A Risk Atlas: information on 6 countries combined in one electronic product One of the most important results of the programme will be the development of the Electronic Regional Risk Atlas. “When the Atlas is ready, we will get the whole picture of possible risks in the Eastern Partnership region,” said Anagnosti. “This will improve the opportunities of both the EP and EU countries to help each other if required, and also tip them on how to prevent or decrease some risks, in a word, on how to prevent a possible emergency situation.” “Europe does not yet have anything like that,” says Andrej Pinigin, PPRD East coordinator in Belarus. “Individual countries do have such atlases, but never before has a single electronic product combined information on six countries. It will reflect emergency situations in real-time mode. Every country of the Eastern Partnership will know what is going on.” Mr Pinigin notes that under the PPRD programme it is important for his country to work out the principles, methodology and practices of interacting with the services responsible for handling of emergency situations in the other Eastern Partnership coun-

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“We are aiming at bringing the partner countries closer to the Mechanism of Civil Protection, which is operating in the EU and which regulates the delivering of assistance by the EU countries to each other in cases of emergency”

N Representatives from Belarus and Ukraine are sitting in front of their computers: a large screen shows all the messages that the participants are exchanging.


EU Neighbourhood Info Centre – Feature no. 110

tries. “Although they are our long-standing partners,” he says, “this programme raises our interaction to a new level.” The national partner of PPRD East in Belarus is the Ministry for Emergency Situations, but other ministries, which may be involved in emergencies, also take part in the simulation. “Our staff can now find out how similar structures in partner countries and EU member countries respond to the same risks and hazards that we often face,” says Anna Uss.

Nature doesn’t recognize state borders N As soon as the request arrives, experts start discussing ways to get their rescuers and machines to the emergency site.

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We have a big fire here, we need help

Lena Nielsen, Programme Manager at the European Commission, emphasizes that the European Union is interested in this programme no less than its Eastern partners. “The main purpose of the programme,” she says, “is to develop the potential for preventing disasters and decreasing their consequences in the region at the local, national and regional levels.” “We also aim at the promotion of effective cooperation in this area among both the countries of the Eastern Partnership and between them and the EU… The European Union wants to contribute to the preservation of peace, stability and safety in both the Eastern Partnership and the European countries,” she concludes, “as well as to protect the environment, the population, the cultural heritage, the resources and the infrastructure in the region.” Natural and mad-made disasters are on the rise across the world. Partner countries in Europe and in the Neighbourhood must learn to effectively withstand emergencies, to cooperate with each other and recover quickly. Because for nature, state borders do not exist.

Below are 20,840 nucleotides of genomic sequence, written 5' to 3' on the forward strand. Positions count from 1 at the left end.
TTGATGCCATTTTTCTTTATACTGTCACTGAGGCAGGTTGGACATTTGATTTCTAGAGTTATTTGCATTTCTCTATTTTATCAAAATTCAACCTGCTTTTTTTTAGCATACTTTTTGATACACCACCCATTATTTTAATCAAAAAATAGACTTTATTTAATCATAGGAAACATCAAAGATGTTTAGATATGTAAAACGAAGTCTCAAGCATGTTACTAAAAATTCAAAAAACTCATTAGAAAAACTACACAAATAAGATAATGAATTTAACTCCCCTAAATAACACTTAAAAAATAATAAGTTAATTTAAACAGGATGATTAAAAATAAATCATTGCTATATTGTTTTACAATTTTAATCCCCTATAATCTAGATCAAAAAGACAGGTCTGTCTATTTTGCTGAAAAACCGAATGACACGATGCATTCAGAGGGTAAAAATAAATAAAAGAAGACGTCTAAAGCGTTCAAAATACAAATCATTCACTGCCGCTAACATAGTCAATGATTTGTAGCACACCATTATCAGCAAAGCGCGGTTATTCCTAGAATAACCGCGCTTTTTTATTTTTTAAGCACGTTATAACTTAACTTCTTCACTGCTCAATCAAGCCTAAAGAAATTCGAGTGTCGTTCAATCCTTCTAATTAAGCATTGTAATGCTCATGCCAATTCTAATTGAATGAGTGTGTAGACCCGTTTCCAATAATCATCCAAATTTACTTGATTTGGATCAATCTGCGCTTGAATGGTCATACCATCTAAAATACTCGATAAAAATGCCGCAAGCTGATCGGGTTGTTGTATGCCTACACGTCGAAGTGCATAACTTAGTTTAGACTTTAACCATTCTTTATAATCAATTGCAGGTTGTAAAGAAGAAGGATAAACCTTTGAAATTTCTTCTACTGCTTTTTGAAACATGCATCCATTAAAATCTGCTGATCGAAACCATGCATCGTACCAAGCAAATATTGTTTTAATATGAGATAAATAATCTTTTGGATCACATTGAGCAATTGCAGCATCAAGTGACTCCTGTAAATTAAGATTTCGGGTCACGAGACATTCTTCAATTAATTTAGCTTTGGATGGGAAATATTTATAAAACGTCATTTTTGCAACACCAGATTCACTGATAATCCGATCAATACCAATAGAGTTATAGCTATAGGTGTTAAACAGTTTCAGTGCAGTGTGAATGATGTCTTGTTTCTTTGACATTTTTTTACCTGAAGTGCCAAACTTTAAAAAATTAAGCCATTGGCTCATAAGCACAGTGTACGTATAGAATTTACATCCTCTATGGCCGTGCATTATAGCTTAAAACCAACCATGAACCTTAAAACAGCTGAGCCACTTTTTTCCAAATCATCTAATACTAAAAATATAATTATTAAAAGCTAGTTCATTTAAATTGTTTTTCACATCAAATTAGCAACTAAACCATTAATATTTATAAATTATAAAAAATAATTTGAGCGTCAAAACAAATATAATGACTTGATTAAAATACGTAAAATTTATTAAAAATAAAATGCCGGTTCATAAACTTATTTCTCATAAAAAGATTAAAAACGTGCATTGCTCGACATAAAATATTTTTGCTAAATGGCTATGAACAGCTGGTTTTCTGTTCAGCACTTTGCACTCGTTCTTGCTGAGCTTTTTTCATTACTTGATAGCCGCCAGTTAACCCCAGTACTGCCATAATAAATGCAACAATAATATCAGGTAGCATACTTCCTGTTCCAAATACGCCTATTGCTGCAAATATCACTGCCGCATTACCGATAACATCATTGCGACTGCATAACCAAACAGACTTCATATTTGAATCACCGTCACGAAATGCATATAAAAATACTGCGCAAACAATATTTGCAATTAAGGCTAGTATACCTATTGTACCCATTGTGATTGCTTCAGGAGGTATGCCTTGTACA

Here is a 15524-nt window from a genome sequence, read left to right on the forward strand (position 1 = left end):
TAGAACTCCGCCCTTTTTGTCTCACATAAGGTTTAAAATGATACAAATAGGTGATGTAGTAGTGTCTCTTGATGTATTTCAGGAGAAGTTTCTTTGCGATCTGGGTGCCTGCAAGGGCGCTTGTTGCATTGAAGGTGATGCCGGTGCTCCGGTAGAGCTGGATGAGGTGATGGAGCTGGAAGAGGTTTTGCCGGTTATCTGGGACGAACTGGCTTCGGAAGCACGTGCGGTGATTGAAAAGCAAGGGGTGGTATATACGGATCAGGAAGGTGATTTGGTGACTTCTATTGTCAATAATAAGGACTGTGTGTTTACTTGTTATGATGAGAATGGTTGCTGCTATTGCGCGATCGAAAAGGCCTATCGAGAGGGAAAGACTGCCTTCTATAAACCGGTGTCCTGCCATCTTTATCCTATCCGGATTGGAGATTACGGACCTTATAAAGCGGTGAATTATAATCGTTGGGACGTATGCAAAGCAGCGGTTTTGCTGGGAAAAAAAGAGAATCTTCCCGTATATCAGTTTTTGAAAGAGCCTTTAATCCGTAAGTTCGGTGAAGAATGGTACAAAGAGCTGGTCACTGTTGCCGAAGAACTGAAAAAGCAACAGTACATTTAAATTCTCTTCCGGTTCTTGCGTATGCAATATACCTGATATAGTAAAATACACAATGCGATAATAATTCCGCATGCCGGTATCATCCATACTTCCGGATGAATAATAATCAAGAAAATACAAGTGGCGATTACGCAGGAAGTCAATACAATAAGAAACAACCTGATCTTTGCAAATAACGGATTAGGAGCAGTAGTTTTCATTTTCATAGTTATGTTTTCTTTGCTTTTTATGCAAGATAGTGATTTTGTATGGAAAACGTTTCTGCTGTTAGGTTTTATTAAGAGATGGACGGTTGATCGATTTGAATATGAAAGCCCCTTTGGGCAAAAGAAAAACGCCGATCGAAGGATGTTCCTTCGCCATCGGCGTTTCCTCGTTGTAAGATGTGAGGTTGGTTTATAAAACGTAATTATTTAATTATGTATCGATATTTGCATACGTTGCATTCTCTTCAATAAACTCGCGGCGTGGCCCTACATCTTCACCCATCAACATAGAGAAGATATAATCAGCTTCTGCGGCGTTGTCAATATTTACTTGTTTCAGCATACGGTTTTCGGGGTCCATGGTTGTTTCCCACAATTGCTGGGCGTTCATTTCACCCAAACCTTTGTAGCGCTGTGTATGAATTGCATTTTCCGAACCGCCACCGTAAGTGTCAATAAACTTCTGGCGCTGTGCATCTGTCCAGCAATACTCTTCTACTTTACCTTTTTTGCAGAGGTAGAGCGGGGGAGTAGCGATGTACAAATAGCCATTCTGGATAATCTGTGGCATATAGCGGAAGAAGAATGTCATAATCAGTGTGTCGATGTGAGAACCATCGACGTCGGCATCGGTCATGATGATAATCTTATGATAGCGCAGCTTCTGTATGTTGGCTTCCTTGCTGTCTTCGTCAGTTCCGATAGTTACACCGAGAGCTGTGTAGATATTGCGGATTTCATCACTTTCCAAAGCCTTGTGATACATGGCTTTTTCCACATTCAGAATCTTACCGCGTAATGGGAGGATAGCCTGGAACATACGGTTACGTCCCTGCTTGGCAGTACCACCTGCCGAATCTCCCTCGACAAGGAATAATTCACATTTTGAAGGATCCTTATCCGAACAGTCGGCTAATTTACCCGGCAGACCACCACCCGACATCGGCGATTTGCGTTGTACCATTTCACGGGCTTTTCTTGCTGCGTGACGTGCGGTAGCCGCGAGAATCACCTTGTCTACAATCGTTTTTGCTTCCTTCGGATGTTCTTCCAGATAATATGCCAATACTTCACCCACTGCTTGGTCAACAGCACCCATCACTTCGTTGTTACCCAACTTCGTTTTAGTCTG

“Never before has a single electronic product combined information on six countries. This will reflect emergency situations in real-time mode. Every country of the Eastern Partnership will know what is going on”.

Prevention, Preparedness and Response to man-made and natural disaster in the ENPI East Region (PPRD East) http://euroeastcp.eu/en/ Reinforces the capacity of participating countries for disaster prevention, preparedness and response, and facilitates cooperation with the EU and the countries themselves – one of the Flagship Initiatives under the Eastern Partnership. Participating countries Armenia, Azerbaijan, Belarus, Georgia, Moldova, Ukraine Timeframe 2010-2014 Budget €6 million

Objective PPRD East aims at contributing towards peace, stability, security and prosperity in the Eastern ENPI region and at protecting the environment, the population, cultural heritage, resources and infrastructures by strengthening the countries’ resilience, preparedness and response to man-made and natural disasters. It will also bring the partner countries closer to the EU’s Civil Protection Mechanism. To find out more ENPI Fiche and news about the programme www.enpi-info.eu/maineast.php?id=211&id_type=10 EU Neighbourhood Info Centre Thematic portal: Environment www.enpi-info.eu/themeeast.php?subject=6

EU Neighbourhood Info Centre An ENPI project The EU Neighbourhood Info Centre is an EU-funded Regional Communication project highlighting the partnership between the EU and Neighbouring countries. The project is managed by Action Global Communications.

www.enpi-info.eu